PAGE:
Fox News Judge Says Trump Violated 'Domestic and International Law' and Christian Principles by Killing Iran's Soleimani

Fox News senior judicial analyst Andrew Napolitano argued that President Donald Trump had violated "domestic and international law" – as well as "basic Judeo-Christian moral principles" and two executive orders by former Republican presidents – by ordering the military drone strike that killed Iranian military commander Qassem Soleimani in Iraq last Friday.

Napolitano, a former New Jersey Superior Court judge, laid out his criticism of the president's controversial strike targeting the Iranian official, who had commanded the nation's Islamic Revolutionary Guard Corps' (IRGC) Quds Force, in an editorial published by Fox News on Thursday. The legal expert noted that the president's actions were counter to the Constitution and international legal precedent dating back hundreds of years.

"Can the president kill foreign military personnel and claim the justification of self-defense? The laws of war permit him to do that, but self-defense – actually, defense of the country – only comes into play when the foreign military personnel are physically engaged in killing Americans or are certainly about to do so," Napolitano explained. "That justification only applies – the law here is 600 years old and has been consistently applied – when force is imminent and certain."

Mourners in Iran
Mourners attend a funeral ceremony for Iranian Major General Qassem Soleimani and others who were killed in Iraq by a U.S. drone strike on January 6, in Tehran, Iran Majid Saeedi/Getty

The former judge asserted that Trump's decision had also gone against the Constitution, which requires Congress to authorize any act of war. Additionally, Napolitano pointed out that the president's decision to target an individual on the belief that they would carry out future attacks against American interests went against executive orders by former GOP Presidents Gerald R. Ford and Ronald Reagan, which the Trump administration had not "negated."

"Roaming the world looking for monsters to slay not only violates long-standing principles of American domestic and international law, but also it violates basic Judeo-Christian moral principles, which teach that the end does not justify the means and might does not make right," he wrote.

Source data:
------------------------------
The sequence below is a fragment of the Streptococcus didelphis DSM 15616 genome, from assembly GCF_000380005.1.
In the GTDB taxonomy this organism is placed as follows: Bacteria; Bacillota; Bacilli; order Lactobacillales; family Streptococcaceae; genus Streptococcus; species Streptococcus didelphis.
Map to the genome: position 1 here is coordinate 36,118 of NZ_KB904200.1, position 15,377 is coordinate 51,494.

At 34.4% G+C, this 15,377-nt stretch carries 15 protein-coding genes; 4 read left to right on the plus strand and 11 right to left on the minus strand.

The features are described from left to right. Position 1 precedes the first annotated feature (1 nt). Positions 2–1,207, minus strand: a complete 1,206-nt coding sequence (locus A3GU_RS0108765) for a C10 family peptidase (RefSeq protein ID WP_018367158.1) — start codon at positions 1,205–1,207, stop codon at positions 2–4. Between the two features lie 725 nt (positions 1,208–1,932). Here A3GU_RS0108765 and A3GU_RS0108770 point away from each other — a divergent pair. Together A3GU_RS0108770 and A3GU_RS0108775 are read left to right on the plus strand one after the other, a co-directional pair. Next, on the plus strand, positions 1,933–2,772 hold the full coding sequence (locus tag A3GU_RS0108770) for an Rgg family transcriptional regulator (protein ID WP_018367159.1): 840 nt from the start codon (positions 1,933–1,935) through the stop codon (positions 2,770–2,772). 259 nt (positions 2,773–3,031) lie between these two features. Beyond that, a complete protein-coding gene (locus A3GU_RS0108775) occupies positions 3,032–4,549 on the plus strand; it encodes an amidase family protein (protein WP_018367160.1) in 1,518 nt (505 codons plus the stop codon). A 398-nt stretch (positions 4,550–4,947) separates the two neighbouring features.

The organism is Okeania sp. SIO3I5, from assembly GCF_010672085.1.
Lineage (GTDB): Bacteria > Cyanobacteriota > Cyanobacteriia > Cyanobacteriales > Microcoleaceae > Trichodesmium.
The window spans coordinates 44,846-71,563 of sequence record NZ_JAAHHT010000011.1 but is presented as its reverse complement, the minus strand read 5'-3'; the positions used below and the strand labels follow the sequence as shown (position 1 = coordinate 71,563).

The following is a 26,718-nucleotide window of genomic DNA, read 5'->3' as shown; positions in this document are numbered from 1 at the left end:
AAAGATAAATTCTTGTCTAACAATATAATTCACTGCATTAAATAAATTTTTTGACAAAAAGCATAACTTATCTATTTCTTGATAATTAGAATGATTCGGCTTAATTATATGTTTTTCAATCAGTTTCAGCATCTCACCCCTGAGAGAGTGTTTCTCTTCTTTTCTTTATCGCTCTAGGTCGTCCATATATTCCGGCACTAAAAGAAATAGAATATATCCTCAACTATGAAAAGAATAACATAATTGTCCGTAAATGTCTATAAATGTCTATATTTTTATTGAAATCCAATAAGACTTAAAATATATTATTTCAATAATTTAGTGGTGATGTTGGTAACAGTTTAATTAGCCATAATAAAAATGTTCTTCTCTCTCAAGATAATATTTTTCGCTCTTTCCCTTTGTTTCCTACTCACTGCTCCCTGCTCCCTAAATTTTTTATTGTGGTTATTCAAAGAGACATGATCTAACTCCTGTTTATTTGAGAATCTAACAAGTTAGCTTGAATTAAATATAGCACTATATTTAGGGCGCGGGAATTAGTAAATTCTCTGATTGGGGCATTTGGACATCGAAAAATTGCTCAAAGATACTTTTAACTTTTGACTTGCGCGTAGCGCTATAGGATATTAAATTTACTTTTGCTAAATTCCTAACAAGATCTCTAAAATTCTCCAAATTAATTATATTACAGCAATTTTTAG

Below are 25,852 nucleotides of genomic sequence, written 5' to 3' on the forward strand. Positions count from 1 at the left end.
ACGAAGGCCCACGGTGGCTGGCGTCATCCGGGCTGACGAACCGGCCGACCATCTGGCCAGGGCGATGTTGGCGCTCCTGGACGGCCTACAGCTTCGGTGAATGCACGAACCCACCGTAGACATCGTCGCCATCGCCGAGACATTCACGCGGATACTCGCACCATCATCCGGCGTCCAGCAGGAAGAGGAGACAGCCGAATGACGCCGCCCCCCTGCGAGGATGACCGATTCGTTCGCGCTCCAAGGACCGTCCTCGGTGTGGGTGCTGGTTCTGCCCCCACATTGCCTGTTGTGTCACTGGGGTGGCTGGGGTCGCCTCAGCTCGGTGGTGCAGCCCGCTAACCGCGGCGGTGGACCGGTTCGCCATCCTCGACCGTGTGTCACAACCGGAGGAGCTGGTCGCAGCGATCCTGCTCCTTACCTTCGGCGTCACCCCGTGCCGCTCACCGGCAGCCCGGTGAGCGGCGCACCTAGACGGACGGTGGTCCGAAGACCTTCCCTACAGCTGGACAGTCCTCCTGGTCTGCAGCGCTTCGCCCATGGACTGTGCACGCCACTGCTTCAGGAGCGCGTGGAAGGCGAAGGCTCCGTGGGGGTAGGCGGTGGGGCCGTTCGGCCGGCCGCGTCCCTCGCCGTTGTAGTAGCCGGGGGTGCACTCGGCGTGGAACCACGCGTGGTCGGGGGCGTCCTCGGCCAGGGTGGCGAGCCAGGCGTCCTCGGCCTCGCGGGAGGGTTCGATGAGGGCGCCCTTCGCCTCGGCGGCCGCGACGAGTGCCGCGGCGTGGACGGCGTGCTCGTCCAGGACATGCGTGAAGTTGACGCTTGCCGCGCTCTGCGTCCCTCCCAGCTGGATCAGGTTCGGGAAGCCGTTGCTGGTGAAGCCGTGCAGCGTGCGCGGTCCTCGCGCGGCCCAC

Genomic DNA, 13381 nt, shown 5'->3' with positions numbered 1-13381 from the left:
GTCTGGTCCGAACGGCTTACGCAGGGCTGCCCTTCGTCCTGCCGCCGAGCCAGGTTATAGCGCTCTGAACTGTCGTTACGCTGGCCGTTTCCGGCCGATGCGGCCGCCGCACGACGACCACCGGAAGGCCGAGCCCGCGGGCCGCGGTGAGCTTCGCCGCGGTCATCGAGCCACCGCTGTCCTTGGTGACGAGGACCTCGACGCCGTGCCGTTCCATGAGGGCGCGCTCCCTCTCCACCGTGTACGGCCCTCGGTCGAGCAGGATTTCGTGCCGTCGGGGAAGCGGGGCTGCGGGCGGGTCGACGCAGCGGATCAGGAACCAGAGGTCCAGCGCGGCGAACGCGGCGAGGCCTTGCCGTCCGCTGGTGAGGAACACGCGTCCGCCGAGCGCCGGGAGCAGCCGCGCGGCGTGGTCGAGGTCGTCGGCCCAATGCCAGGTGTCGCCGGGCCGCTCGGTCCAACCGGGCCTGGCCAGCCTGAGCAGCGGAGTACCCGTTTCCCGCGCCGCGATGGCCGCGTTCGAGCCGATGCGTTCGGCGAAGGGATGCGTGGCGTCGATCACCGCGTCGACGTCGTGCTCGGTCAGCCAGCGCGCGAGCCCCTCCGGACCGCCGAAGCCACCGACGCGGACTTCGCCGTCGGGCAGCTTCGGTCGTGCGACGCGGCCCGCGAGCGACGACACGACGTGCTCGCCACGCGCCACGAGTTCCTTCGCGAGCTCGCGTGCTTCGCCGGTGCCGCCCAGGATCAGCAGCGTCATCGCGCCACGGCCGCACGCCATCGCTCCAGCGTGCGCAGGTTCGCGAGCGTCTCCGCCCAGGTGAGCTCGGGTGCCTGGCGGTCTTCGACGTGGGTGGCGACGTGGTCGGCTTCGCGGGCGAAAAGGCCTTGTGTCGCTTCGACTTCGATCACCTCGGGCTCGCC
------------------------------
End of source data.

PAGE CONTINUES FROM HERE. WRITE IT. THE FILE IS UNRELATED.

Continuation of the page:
Trump and his administration have argued that the threat from Soleimani was "imminent," claiming that American targets and interests within the region would have been attacked if he was not killed.

William Banks, a professor of law, public administration and international affairs, told Newsweek in an email that the president's justification would make the strike legal.

"The President almost surely had the legal authority to target Soleimani based on the White House statement that Iran was planning 'imminent' strikes against Americans or United States interests in the region," Banks said. "As such, the strike against him was defensive, defending against a continuing course of terrorist actions."

But Democratic lawmakers, as well as some Republicans, have expressed a high level of skepticism over the administration's claim, particularly after a closed-door briefing on Wednesday. Secretary of State Mike Pompeo, Defense Secretary Mark Esper, CIA Director Gina Haspel and Joint Chiefs of Staff Chairman General Mark Milley were sent to explain the intelligence and rationale behind the strike to members of the House and Senate, but many members of Congress voiced significant criticism after the meeting.

: "It is not acceptable for officials within the executive branch of government…to come in and tell us that we can't debate and discuss the appropriateness of military intervention against Iran. It's un-American. It's unconstitutional and it's wrong."

— CSPAN (@cspan) January 8, 2020

GOP Senator Rand Paul of Kentucky, who had already spoken critically of Trump's decision to kill Soleimani, argued that the administration's justification was "absurd" and an "insult."

Fellow Republican Senator Mike Lee expressed similar frustration. "I find this insulting and demeaning," he said.

Democrats in the House of Representatives are expected to pass a War Powers resolution in an attempt to curb the president's ability to carry out further military strikes against Iran and assert Congress' constitutional authority. While the legislation will likely be approved in the Democratic-controlled lower chamber of Congress, it is uncertain that it would make it through the Republican-dominated Senate.